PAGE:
“Forget your damned car.”

Wen’s eyes widened for a second or two. Then the urgency of the situation struck him. Get out of way or die.

The forces coked their guns and took aim, directly behind him, at the oncoming rebellions.

Get out or die.

Wen ran to the side of the road, slightly crouching, cursing to himself.

The noise behind him was deafening – guns roaring, magazines reloading, people screaming, VCF barking orders, rebellion scattering.

Wen dared to look back only when he had safely reached the footpath and behind the cover of a frail wall.

His car was full of holes, at least three tires had popped, the windshield had shattered.

Surprisingly, and unfortunately, the real horror lay some twenty feet away from his car.

Bloody bodies lying upon one another, dead eyes staring at nothing. Some would say it was violence control. No. Seeing it up close, it was clear to Wen – such an act could only be defined as a massacre.

“Well done, boys,” the mustached officer roared. He signaled something and the fortified van reversed and drove away the way they had come.

He stood stunned, staring at them mouth-gaped. This is the price of human lives these days. A pat in the back!

No one human deserves that from another human.

Everybody, these days, are worried about a shattering nation. But he feared more for that shattering of humanity. A nation can be, hopefully, rebuilt – even the loss of human lives, with time, might recover. He doubted the same could be said for the loss of humanity.

But what can I do? Turn blind eyes and deaf ears like everyone else, of course, and keep believing that bad things won’t happen to him.

His watched his car – another shattered victim of the violence.

I need a mechanic, perhaps he can salvage something out of it.

From the far eastern side of the road, he heard an ambulance

I hope they can salvage something too.

END

Short Story #3

Genre: Drama

Words: 3000

Accounts, Balanced

by Sarthak Parajulee

The irony of his life was that he was named Ram — a Hindu God, who is the epitome of character, integrity, truth, and sacrifice.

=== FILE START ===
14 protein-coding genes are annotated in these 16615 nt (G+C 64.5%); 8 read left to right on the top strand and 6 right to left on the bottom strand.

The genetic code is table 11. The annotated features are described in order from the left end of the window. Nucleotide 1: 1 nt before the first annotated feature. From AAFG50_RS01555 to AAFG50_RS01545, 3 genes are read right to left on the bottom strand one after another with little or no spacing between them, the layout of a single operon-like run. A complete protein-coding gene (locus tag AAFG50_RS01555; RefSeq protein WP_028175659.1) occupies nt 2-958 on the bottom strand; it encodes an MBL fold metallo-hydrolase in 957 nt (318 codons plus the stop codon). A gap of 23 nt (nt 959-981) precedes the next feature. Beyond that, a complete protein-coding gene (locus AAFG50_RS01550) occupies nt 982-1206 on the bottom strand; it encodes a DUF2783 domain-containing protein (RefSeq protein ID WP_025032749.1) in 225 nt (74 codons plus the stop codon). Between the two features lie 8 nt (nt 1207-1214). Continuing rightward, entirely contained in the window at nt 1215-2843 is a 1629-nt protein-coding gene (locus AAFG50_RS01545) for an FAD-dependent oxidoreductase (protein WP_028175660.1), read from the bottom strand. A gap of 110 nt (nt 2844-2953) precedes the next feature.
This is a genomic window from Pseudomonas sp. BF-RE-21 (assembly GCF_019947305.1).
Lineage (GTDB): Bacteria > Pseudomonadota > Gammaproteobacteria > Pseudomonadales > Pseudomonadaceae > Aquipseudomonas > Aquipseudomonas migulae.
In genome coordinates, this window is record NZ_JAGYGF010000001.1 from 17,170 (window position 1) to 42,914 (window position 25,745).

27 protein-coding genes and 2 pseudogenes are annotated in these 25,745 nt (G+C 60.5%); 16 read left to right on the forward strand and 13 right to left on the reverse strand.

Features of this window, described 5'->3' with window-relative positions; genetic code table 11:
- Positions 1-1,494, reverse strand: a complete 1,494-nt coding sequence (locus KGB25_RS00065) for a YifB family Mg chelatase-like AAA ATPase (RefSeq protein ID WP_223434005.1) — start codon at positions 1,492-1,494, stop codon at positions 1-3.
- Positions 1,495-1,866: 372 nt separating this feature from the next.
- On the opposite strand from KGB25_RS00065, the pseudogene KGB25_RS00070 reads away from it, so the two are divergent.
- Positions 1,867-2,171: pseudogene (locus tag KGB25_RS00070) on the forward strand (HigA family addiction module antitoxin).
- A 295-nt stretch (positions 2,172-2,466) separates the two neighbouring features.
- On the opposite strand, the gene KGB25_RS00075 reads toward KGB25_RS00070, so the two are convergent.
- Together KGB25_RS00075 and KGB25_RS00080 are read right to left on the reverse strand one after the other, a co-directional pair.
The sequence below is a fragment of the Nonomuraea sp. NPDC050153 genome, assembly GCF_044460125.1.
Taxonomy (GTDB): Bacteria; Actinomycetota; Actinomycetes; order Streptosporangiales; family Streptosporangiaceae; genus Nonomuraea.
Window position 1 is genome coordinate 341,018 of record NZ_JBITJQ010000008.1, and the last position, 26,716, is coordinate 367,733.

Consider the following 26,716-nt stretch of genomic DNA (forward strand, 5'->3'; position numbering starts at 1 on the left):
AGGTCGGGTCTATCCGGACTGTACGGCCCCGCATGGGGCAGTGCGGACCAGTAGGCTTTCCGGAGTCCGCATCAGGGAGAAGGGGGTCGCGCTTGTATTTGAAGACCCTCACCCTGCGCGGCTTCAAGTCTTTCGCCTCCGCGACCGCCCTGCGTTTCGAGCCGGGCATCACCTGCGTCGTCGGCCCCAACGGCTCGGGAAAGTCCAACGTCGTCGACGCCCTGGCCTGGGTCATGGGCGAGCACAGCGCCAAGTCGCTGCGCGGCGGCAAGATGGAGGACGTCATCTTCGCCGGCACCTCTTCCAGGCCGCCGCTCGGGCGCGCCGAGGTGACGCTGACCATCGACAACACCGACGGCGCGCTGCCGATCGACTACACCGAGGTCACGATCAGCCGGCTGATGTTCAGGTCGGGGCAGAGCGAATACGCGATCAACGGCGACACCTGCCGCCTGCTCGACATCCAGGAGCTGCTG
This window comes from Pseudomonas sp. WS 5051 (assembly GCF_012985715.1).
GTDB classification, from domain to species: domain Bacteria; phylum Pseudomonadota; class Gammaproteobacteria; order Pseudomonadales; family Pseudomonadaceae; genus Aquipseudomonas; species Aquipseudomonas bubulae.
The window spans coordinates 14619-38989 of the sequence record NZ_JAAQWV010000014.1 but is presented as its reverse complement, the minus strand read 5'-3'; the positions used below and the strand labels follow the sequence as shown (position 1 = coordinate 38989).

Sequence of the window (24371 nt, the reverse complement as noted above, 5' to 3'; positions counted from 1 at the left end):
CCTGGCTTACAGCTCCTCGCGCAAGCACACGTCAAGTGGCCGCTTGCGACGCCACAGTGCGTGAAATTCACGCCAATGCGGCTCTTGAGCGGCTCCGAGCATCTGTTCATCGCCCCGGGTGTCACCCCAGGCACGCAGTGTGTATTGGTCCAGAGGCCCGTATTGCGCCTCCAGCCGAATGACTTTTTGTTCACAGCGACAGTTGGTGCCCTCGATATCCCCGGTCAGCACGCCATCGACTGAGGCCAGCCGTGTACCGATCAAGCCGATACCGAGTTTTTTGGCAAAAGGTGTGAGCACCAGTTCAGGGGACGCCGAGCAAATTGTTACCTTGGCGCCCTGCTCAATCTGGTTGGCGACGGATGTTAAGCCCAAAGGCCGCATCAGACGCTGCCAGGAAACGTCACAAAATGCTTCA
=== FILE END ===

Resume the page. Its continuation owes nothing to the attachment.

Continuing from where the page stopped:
But she didn’t had to know that just yet.

“I’m an accountant,” he said, tugging at the collar of his shirt. “I… um… do accounts.” Whatever that is.

Her eyes went wide. “Get out!” She rested her palms on the table and studied his face. “You’re too good-looking for that sorta job.”

And now we’re flirting. His lips curled to a smile. That’s believable. “You don’t look too bad either,” he teased, “for a newspaper columnist.”

She leaned in, narrowing her eyes. “You’re kidding, right? Newspaper columnist are one of the sexiest looking girls out there.”

“Well…” He cocked his head to a side, pondering over the new revelation. It was hard to argue with that fact with her in front of him. “If you say so.”

There was a long, awkward silence in which she began to study the paintings on the wall next to their table. “Ah. I love this,” she said.

“It’s victorian, isn’t it?” Ram commented. “Michael Angelo, I think.” He bluffed the first thing that came to his mind.

She paused. “Well…” Then smiled. “I was only trying to kill the silence. Don’t have a clue about paintings.” Just his luck.

Ah. The perks of getting the corner table. When that awkward moment crawls in, you could always grow an intensive interest in the walls.

“So… Miss…” There was a low beep, barely audible to the girl across him, and he checked his phone for the notification.

“Well, let’s just cut to the chase, shall we?” she said with a shrug of her shoulder, clearly impatient.

He sighed and nodded. “Let’s do just that.” He put the phone back into his coat pocket and looked up. “So what’s your final offer?”

“Fifteen,” she said, folding her arms across his chest and a firm smile planted on her face.